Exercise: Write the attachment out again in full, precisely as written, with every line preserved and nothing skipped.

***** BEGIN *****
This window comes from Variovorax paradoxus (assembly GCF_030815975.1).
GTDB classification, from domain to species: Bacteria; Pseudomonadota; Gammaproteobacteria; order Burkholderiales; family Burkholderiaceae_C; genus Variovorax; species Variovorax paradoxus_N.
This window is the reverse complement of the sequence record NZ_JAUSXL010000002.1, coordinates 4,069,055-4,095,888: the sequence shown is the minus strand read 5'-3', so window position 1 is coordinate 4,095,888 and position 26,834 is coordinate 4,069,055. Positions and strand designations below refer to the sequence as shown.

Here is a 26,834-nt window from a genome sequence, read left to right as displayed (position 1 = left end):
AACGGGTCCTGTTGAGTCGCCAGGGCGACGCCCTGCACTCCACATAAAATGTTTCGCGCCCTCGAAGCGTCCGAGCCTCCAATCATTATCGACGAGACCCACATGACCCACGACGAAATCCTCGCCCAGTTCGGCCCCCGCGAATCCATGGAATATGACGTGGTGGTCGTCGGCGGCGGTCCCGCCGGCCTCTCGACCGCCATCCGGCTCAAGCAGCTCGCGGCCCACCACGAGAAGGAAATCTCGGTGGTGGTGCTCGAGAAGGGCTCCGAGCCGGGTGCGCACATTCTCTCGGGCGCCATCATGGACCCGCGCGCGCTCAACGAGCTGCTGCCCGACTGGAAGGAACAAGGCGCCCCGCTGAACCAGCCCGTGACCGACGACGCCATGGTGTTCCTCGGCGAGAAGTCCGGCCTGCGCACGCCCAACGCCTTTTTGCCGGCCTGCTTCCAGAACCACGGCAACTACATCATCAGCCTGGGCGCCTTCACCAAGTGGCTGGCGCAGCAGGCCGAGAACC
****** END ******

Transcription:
This window comes from Variovorax paradoxus (assembly GCF_030815975.1).
GTDB classification, from domain to species: Bacteria; Pseudomonadota; Gammaproteobacteria; order Burkholderiales; family Burkholderiaceae_C; genus Variovorax; species Variovorax paradoxus_N.
This window is the reverse complement of the sequence record NZ_JAUSXL010000002.1, coordinates 4,069,055-4,095,888: the sequence shown is the minus strand read 5'-3', so window position 1 is coordinate 4,095,888 and position 26,834 is coordinate 4,069,055. Positions and strand designations below refer to the sequence as shown.

Here is a 26,834-nt window from a genome sequence, read left to right as displayed (position 1 = left end):
AACGGGTCCTGTTGAGTCGCCAGGGCGACGCCCTGCACTCCACATAAAATGTTTCGCGCCCTCGAAGCGTCCGAGCCTCCAATCATTATCGACGAGACCCACATGACCCACGACGAAATCCTCGCCCAGTTCGGCCCCCGCGAATCCATGGAATATGACGTGGTGGTCGTCGGCGGCGGTCCCGCCGGCCTCTCGACCGCCATCCGGCTCAAGCAGCTCGCGGCCCACCACGAGAAGGAAATCTCGGTGGTGGTGCTCGAGAAGGGCTCCGAGCCGGGTGCGCACATTCTCTCGGGCGCCATCATGGACCCGCGCGCGCTCAACGAGCTGCTGCCCGACTGGAAGGAACAAGGCGCCCCGCTGAACCAGCCCGTGACCGACGACGCCATGGTGTTCCTCGGCGAGAAGTCCGGCCTGCGCACGCCCAACGCCTTTTTGCCGGCCTGCTTCCAGAACCACGGCAACTACATCATCAGCCTGGGCGCCTTCACCAAGTGGCTGGCGCAGCAGGCCGAGAACC